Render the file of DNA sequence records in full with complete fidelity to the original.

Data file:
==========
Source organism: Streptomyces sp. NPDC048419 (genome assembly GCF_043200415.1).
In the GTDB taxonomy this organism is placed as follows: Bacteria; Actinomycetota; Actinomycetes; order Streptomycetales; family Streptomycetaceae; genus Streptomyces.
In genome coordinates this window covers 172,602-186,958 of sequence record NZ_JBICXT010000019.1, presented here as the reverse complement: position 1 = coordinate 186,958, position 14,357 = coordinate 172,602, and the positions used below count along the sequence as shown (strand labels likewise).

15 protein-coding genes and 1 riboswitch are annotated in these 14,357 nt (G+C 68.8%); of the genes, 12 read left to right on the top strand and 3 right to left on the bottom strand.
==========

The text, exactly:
Source organism: Streptomyces sp. NPDC048419 (genome assembly GCF_043200415.1).
In the GTDB taxonomy this organism is placed as follows: Bacteria; Actinomycetota; Actinomycetes; order Streptomycetales; family Streptomycetaceae; genus Streptomyces.
In genome coordinates this window covers 172,602-186,958 of sequence record NZ_JBICXT010000019.1, presented here as the reverse complement: position 1 = coordinate 186,958, position 14,357 = coordinate 172,602, and the positions used below count along the sequence as shown (strand labels likewise).

15 protein-coding genes and 1 riboswitch are annotated in these 14,357 nt (G+C 68.8%); of the genes, 12 read left to right on the top strand and 3 right to left on the bottom strand.